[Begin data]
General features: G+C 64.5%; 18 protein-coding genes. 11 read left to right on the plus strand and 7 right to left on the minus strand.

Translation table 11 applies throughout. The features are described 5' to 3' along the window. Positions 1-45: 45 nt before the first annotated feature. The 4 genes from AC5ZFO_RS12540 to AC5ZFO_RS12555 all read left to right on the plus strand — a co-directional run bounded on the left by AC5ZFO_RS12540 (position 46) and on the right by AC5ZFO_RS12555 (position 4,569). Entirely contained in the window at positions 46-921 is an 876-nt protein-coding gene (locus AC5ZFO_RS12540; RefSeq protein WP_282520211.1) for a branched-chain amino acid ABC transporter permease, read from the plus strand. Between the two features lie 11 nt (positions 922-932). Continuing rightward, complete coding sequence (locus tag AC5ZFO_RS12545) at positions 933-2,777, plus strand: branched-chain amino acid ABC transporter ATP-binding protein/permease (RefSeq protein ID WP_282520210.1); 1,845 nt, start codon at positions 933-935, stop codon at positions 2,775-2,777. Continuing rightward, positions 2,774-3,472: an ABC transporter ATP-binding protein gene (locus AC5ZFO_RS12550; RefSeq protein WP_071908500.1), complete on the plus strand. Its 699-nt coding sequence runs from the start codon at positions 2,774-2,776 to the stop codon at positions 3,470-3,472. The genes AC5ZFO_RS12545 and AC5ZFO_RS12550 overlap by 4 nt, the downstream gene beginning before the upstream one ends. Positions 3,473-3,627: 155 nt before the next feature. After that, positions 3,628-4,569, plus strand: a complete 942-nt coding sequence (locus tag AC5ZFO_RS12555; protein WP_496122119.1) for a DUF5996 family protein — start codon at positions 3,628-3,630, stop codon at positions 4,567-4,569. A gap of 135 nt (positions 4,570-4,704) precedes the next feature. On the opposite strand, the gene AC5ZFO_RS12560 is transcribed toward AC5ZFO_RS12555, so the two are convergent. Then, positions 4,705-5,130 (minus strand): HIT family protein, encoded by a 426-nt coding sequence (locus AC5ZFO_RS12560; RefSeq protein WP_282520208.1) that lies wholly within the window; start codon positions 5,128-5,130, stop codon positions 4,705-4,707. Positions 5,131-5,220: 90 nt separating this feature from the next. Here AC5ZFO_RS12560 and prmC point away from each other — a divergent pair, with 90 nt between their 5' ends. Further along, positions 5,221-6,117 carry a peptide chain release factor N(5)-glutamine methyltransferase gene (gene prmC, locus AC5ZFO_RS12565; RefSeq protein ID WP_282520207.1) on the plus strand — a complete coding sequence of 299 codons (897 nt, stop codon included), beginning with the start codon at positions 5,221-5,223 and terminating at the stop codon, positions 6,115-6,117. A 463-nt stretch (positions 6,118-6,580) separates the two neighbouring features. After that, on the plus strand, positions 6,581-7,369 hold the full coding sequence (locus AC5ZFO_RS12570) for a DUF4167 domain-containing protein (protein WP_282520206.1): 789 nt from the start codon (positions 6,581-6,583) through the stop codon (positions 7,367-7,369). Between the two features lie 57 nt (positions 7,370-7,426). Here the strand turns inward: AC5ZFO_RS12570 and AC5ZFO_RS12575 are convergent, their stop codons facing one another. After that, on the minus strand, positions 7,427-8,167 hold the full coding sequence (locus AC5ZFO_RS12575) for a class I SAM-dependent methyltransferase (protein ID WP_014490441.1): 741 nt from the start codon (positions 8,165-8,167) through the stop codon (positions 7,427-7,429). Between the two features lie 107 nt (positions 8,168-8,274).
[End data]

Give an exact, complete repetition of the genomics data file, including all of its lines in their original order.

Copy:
General features: G+C 64.5%; 18 protein-coding genes. 11 read left to right on the plus strand and 7 right to left on the minus strand.

Translation table 11 applies throughout. The features are described 5' to 3' along the window. Positions 1-45: 45 nt before the first annotated feature. The 4 genes from AC5ZFO_RS12540 to AC5ZFO_RS12555 all read left to right on the plus strand — a co-directional run bounded on the left by AC5ZFO_RS12540 (position 46) and on the right by AC5ZFO_RS12555 (position 4,569). Entirely contained in the window at positions 46-921 is an 876-nt protein-coding gene (locus AC5ZFO_RS12540; RefSeq protein WP_282520211.1) for a branched-chain amino acid ABC transporter permease, read from the plus strand. Between the two features lie 11 nt (positions 922-932). Continuing rightward, complete coding sequence (locus tag AC5ZFO_RS12545) at positions 933-2,777, plus strand: branched-chain amino acid ABC transporter ATP-binding protein/permease (RefSeq protein ID WP_282520210.1); 1,845 nt, start codon at positions 933-935, stop codon at positions 2,775-2,777. Continuing rightward, positions 2,774-3,472: an ABC transporter ATP-binding protein gene (locus AC5ZFO_RS12550; RefSeq protein WP_071908500.1), complete on the plus strand. Its 699-nt coding sequence runs from the start codon at positions 2,774-2,776 to the stop codon at positions 3,470-3,472. The genes AC5ZFO_RS12545 and AC5ZFO_RS12550 overlap by 4 nt, the downstream gene beginning before the upstream one ends. Positions 3,473-3,627: 155 nt before the next feature. After that, positions 3,628-4,569, plus strand: a complete 942-nt coding sequence (locus tag AC5ZFO_RS12555; protein WP_496122119.1) for a DUF5996 family protein — start codon at positions 3,628-3,630, stop codon at positions 4,567-4,569. A gap of 135 nt (positions 4,570-4,704) precedes the next feature. On the opposite strand, the gene AC5ZFO_RS12560 is transcribed toward AC5ZFO_RS12555, so the two are convergent. Then, positions 4,705-5,130 (minus strand): HIT family protein, encoded by a 426-nt coding sequence (locus AC5ZFO_RS12560; RefSeq protein WP_282520208.1) that lies wholly within the window; start codon positions 5,128-5,130, stop codon positions 4,705-4,707. Positions 5,131-5,220: 90 nt separating this feature from the next. Here AC5ZFO_RS12560 and prmC point away from each other — a divergent pair, with 90 nt between their 5' ends. Further along, positions 5,221-6,117 carry a peptide chain release factor N(5)-glutamine methyltransferase gene (gene prmC, locus AC5ZFO_RS12565; RefSeq protein ID WP_282520207.1) on the plus strand — a complete coding sequence of 299 codons (897 nt, stop codon included), beginning with the start codon at positions 5,221-5,223 and terminating at the stop codon, positions 6,115-6,117. A 463-nt stretch (positions 6,118-6,580) separates the two neighbouring features. After that, on the plus strand, positions 6,581-7,369 hold the full coding sequence (locus AC5ZFO_RS12570) for a DUF4167 domain-containing protein (protein WP_282520206.1): 789 nt from the start codon (positions 6,581-6,583) through the stop codon (positions 7,367-7,369). Between the two features lie 57 nt (positions 7,370-7,426). Here the strand turns inward: AC5ZFO_RS12570 and AC5ZFO_RS12575 are convergent, their stop codons facing one another. After that, on the minus strand, positions 7,427-8,167 hold the full coding sequence (locus AC5ZFO_RS12575) for a class I SAM-dependent methyltransferase (protein ID WP_014490441.1): 741 nt from the start codon (positions 8,165-8,167) through the stop codon (positions 7,427-7,429). Between the two features lie 107 nt (positions 8,168-8,274).